So I have been thinking about how to escrow the file vault recovery keys that are generated from cauliflower vest. At first I thought I should just try and re-create the Google App Engine instance that is needed to work with all the tools but I quickly realized that I am not very good at coding and basically have no clue where to start. So I started to think more about the parts I do understand and how I can leverage technologies I am more familiar with.
I then came up with a solution that I think may be more realistic for those who don’t feel like utilizing Googles App Engine. Instead of storing the keys in the Google App Engine I thought why not store it with the computer record in AD or OD? It seems to me that most admins lock down their directory servers pretty well such that you need to be on the internal network to get to them. This helps a wee bit with the security but then you could take it another step further and encrypt the attribute (if your server supports that), or put some very specific ACL’s on the attribute that stores the key. That way you need to have special rights to view it and a quick view of the LDAP record probably won’t set off any red flags. Plus, each recovery key is unique so even if said hacker gets the key from the encrypted/unencrypted attribute he then needs to locate the computer that it belongs too.
I suppose all these things could happen but I think that if someone broke in and gained access to your Active Directory server the filevault recovery key isn’t going to be high on their list of things to steal. I am sure security administrators would probably not be happy with my assertion but I try to be more realistic in what is the most probable outcome. That said, if you are truly worried about physical disk security and need a real enterprise solution for disk encryption that can be centrally managed I probably wouldn’t be using FileVault and would suggest you try Symantec PGP or Sophos. Now for my solution…
So, you have read the above and I haven’t managed to scare you off. Here is what I have so far.
- A Mac running Lion (10.7) and has a working recovery partition.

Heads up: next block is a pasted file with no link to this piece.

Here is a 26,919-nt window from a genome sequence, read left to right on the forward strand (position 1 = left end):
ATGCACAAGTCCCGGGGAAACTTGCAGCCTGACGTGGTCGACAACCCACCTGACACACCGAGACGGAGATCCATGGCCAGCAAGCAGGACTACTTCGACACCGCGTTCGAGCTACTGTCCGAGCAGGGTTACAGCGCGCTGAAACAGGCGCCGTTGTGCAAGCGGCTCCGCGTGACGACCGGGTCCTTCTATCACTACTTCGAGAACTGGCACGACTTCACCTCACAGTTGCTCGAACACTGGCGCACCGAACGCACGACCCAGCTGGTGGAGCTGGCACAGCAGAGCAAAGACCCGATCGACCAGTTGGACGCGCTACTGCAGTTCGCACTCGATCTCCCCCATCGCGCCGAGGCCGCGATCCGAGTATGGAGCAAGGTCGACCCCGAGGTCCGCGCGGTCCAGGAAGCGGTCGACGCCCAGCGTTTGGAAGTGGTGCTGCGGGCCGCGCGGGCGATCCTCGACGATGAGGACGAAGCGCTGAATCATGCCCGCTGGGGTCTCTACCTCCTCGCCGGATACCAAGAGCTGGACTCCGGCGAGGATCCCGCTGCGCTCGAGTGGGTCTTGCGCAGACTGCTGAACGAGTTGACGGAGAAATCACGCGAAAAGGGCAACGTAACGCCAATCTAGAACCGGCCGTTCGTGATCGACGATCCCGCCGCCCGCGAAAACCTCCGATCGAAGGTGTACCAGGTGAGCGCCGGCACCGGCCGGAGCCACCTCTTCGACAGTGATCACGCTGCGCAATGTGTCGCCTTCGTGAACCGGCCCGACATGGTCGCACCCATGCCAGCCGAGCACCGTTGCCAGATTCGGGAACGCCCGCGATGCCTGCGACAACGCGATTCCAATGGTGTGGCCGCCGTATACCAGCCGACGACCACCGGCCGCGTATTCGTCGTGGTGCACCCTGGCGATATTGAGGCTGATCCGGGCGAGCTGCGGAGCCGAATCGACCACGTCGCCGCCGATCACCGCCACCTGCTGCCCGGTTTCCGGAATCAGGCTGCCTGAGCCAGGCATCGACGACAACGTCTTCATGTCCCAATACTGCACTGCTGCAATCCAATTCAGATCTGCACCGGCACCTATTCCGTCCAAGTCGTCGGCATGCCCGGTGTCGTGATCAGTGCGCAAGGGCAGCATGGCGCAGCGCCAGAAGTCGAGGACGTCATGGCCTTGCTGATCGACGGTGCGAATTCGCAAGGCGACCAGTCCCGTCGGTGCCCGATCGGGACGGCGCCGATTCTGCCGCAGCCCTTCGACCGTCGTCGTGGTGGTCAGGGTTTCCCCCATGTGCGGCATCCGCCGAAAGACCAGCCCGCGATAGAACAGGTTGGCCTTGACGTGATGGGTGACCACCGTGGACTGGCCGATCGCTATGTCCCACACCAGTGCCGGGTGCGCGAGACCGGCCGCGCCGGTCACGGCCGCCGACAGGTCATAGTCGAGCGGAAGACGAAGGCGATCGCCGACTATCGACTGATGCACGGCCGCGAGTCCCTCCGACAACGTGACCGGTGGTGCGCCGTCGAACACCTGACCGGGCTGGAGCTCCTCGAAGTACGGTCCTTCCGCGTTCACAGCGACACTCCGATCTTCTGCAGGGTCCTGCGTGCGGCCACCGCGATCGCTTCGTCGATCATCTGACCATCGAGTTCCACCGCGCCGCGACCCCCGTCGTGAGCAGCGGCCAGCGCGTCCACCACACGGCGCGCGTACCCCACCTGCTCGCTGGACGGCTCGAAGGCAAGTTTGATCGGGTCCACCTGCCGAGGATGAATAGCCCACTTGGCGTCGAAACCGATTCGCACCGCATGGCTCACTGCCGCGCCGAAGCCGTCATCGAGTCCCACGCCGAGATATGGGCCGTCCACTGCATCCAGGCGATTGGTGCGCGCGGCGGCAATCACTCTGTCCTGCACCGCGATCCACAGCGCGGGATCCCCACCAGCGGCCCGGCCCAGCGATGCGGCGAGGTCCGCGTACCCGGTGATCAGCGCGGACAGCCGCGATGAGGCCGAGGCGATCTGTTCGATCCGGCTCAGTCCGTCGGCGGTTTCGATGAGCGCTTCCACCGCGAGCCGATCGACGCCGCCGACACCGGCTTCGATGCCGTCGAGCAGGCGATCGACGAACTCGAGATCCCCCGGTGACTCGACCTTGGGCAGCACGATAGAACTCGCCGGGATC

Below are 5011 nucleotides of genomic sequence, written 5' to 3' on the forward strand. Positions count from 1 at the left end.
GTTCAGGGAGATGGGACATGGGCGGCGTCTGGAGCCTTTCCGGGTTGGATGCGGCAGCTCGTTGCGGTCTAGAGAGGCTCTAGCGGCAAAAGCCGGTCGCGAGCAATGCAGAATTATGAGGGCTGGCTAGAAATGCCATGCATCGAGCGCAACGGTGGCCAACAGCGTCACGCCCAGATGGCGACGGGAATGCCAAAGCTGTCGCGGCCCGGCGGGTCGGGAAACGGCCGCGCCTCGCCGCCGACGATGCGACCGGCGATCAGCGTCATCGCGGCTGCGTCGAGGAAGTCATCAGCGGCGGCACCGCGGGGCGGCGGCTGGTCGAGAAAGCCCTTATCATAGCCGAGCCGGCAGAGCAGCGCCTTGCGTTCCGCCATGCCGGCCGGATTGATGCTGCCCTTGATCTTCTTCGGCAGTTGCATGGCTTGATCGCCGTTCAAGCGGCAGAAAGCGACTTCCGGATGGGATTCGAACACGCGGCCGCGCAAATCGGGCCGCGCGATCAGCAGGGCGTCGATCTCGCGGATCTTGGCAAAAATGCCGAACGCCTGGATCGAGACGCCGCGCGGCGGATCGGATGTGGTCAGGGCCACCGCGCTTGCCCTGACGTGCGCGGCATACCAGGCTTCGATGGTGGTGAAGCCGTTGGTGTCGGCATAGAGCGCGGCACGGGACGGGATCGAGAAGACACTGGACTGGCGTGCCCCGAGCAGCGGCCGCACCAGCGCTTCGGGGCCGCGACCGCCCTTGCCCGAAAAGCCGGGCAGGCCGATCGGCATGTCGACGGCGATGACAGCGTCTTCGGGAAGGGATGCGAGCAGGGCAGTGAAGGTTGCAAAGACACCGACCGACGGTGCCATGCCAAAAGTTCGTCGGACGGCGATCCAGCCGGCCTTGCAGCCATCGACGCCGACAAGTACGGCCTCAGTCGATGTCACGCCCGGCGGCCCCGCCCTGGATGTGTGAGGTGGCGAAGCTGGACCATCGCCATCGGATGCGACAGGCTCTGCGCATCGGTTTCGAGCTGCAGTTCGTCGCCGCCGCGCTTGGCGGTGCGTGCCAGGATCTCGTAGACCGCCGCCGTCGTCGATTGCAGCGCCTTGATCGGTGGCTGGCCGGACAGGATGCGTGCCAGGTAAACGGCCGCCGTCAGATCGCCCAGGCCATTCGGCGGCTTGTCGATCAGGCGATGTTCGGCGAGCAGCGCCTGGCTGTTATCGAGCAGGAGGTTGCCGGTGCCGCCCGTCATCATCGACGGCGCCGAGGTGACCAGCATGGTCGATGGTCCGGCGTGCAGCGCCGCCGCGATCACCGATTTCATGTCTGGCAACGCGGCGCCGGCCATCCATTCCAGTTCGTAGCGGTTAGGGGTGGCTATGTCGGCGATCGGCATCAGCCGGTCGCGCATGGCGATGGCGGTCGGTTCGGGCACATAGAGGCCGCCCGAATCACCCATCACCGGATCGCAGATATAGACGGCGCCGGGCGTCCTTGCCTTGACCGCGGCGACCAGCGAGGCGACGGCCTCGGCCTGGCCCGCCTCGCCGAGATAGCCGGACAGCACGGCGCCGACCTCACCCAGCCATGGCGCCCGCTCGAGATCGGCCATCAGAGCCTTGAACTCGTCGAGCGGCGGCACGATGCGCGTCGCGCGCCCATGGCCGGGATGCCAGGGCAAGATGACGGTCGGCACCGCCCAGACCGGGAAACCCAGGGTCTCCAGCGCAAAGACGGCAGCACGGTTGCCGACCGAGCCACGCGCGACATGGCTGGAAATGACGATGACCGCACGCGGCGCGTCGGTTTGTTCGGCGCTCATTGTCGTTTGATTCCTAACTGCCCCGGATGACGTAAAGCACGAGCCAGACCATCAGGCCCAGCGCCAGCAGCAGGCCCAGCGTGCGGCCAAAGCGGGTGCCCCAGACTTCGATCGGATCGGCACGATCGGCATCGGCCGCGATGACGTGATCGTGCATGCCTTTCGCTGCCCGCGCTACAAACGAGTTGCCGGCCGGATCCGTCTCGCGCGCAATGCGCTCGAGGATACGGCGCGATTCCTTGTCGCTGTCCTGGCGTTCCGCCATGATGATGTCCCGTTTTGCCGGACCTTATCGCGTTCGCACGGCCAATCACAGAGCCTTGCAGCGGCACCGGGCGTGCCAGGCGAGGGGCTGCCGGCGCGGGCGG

- You have downloaded and compiled the Cauliflower Vest tool. Specifically csfde and csfde is located in /usr/local/bin
- Your Mac is bound to either Active Directory or Open Directory. Hopefully this is a post process you do when your imaging your macs.
Assuming all this is valid here is the workflow I have come up with so far.
You have finished the above steps and now you need to encrypt the drive as the last part of your workflow. Unfortunately, due to the way FileVault works, you can’t pre-provision a user account with access to the encrypted Mac nor can you authorize a group of users — PLEASE ADD THIS FEATURE APPLE. The user must be resident on the system so that their credentials can be stored in the recovery partition. So instead you deliver the Mac to the end user and have them log in so their AD/OD credentials, home directory, etc is created. Now launch my script with sudo privs at the command line.
What does it do?
- The script validates that you are connected to AD or OD and have the appropriate computer record created. If not it drops out.
- Then it creates a directory to hold the Recovery Key that will be generated by csfde. This plist file will be stored in /usr/local/key/RecoveryKey.plist
- Next it will ask for the username and password of the user that will be using this computer.
- Then it requires a user with privileges to edit computer records in either the AD or OD domain.
- If then checks to see if the comment attribute/value is used. If the attribute is it will ask if you want to overwrite the value. If nothing exists or you agree to overwrite the data it will start the encryption process.
- Once the encryption process starts and it writes the key to AD/OD you will need to reboot to fully initiate background encryption.
Part 2 will be the script and possibly some screen caps. I am currently cleaning up the commands and putting in as much logic as possible in case there are errors. I hope to have it up here soon.